JAMIENNE STUDLEY APPOINTED DEPUTY UNDER SECRETARY OF EDUCATION
USDE announced on September 20, 2013 that Jamienne Studley has been appointed Deputy Under Secretary of Education. In this position, Studley will focus on issues related to the administration’s higher education agenda, including accreditation.
Until her appointment to USDE, Studley was President and CEO of Public Advocates, Inc., a nonprofit legal and advocacy organization. Since 2012, she has chaired the National Advisory Committee on Institutional Quality and Integrity (NACIQI), the advisory body that provides recommendations to the U.S. Secretary of Education on the recognition of accrediting organizations. She served as USDE’s Deputy and Acting General Counsel from 1993-2007 and was President of Skidmore College from 1999-2003.
NEGOTIATED RULEMAKING ON GAINFUL EMPLOYMENT REGULATIONS BEGINS
USDE held the first session of a negotiated rulemaking in Washington, DC, to draft regulations for gainful employment on September 9-11, 2013. "Gainful employment" regulations, intended to capture information about earnings and indebtedness, would establish standards for programs that prepare students for gainful employment in a recognized occupation and measure employment outcomes. "Negotiated rulemaking" is a process by which the federal government consults with key constituents as part of drafting or revising regulations.
At the committee’s first meeting, the 14 negotiators expressed a variety of views on the draft regulatory proposals. Failure by the committee to reach unanimous agreement on all regulatory proposals being considered means USDE is free to propose new regulations or revise the set of regulations considered by the committee. The negotiated rulemaking committee will meet again in Washington, DC on October 21-23, 2013.
In a September 19, 2013 Federal Register notice, USDE reaffirmed its intention to hold a negotiated rulemaking on a number of additional higher education issues. The notice – announcing the establishment of a negotiated rulemaking committee to address changes to campus safety and security reporting requirements made by the Violence Against Women Reauthorization Act of 2013 – stated that USDE continues to consider topics for rulemakings including state authorization of programs offered through distance education or correspondence education, state authorization for foreign locations of institutions located in a state, clock to credit hour conversion, the definition of “adverse credit” for borrowers in the federal Direct PLUS Loan Programs and campus-based federal student aid program reforms. USDE anticipates announcing the establishment of a negotiated rulemaking on some or all of these topics in the coming months.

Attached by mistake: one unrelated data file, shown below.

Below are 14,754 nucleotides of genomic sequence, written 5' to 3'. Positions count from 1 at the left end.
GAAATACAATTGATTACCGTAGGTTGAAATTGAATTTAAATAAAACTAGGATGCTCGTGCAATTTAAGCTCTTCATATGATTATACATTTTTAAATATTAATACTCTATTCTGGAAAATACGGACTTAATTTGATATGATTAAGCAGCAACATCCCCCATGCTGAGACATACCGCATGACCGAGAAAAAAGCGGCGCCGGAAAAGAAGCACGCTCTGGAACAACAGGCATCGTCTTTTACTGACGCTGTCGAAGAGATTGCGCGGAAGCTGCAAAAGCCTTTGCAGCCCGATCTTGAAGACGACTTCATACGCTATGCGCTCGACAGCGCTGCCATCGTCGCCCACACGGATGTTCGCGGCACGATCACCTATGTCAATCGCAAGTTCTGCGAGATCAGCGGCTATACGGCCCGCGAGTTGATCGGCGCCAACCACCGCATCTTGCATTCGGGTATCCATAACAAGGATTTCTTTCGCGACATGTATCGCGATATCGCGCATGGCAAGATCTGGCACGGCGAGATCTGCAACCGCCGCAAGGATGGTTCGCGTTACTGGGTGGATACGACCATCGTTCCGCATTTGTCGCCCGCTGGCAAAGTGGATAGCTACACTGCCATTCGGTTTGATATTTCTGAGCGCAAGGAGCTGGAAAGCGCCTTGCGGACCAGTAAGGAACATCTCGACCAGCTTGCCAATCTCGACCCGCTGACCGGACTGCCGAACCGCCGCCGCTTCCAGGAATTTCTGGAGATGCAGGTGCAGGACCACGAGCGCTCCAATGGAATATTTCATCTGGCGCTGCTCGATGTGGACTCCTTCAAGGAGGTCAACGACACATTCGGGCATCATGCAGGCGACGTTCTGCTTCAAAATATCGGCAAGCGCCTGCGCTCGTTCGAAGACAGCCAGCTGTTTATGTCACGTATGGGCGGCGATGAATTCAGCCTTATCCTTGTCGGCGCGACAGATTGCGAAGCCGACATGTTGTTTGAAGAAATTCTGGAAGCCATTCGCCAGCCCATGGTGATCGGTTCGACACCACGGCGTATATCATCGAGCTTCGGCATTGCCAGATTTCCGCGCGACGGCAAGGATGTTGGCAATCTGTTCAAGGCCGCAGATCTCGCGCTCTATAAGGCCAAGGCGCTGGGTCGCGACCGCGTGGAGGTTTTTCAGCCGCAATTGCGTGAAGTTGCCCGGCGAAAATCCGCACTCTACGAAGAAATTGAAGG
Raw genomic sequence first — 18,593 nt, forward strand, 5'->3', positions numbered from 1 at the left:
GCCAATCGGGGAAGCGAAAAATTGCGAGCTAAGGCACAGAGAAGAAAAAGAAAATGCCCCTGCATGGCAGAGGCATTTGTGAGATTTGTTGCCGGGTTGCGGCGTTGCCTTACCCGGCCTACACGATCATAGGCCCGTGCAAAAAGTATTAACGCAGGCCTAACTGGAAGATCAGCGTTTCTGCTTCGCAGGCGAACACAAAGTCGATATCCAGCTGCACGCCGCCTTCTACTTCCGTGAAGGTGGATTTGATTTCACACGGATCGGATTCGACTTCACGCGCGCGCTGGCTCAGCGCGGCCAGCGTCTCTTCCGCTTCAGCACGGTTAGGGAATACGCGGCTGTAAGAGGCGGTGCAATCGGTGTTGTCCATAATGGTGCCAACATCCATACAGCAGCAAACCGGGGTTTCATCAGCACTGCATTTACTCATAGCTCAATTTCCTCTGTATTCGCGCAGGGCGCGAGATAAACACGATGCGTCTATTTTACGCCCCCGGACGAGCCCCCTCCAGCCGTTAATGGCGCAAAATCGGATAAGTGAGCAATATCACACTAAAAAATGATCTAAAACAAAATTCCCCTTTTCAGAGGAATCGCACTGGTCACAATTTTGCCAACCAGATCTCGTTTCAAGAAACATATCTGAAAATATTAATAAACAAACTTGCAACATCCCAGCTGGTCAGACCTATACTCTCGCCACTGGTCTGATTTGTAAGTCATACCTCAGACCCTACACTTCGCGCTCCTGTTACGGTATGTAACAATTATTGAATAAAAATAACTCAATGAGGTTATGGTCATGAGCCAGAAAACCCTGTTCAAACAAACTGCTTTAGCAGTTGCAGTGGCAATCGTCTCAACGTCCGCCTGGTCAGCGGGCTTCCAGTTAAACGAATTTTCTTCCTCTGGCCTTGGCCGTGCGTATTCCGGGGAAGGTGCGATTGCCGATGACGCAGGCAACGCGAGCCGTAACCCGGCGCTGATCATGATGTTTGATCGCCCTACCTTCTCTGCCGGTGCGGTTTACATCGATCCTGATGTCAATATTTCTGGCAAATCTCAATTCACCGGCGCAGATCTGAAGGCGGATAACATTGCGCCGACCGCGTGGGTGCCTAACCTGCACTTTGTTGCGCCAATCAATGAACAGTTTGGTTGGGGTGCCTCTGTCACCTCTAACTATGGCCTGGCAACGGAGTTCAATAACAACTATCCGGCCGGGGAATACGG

USDE REGULATIONS DEFENDED BY INSPECTOR GENERAL
On September 8, 2013, USDE’s Office of Inspector General (OIG) sent a letter to Congressman George Miller (D-California), Ranking Member of the House Education Committee, stating the office’s view that USDE’s gainful employment, state authorization and credit hour regulations “will improve protections for students and taxpayers.” The letter came in response to a request from Miller that OIG review H.R. 2637, which would repeal these regulations.
The House Education Committee approved H.R. 2637 on July 22, 2013, a bill to repeal USDE’s gainful employment, state authorization and credit hour regulations. The full House of Representatives passed similar legislation in 2012 (see Federal Update #24).
BILL TO ESTABLISH DEMONSTRATION PROGRAM FOR COMPETENCY-BASED EDUCATION INTRODUCED IN HOUSE OF REPRESENTATIVES
On September 19, 2013, Congressman Matt Salmon (R-Arizona) introduced legislation to establish a demonstration program for competency-based education. The bill – H.R. 3136 – would allow demonstration programs that are monitored by USDE to “explore ways of delivering education and disbursing student financial aid that are based on learning rather than time.” The legislation provides for USDE to select institutions or systems to voluntarily participate in a demonstration program. The legislation, which is cosponsored by Representatives Robert Andrews (D-New Jersey), Susan Brooks (R-Indiana) and Jared Polis (D-Colorado), has been referred to the House Committee on Education and the Workforce.
The Federal Update informs CHEA members
and interested parties on federal policy developments related to
self-regulation and peer review. Please direct any inquiries or comments
to Jan Friis, CHEA Vice President for Government Affairs, at email@example.com or at (202) 955-6126.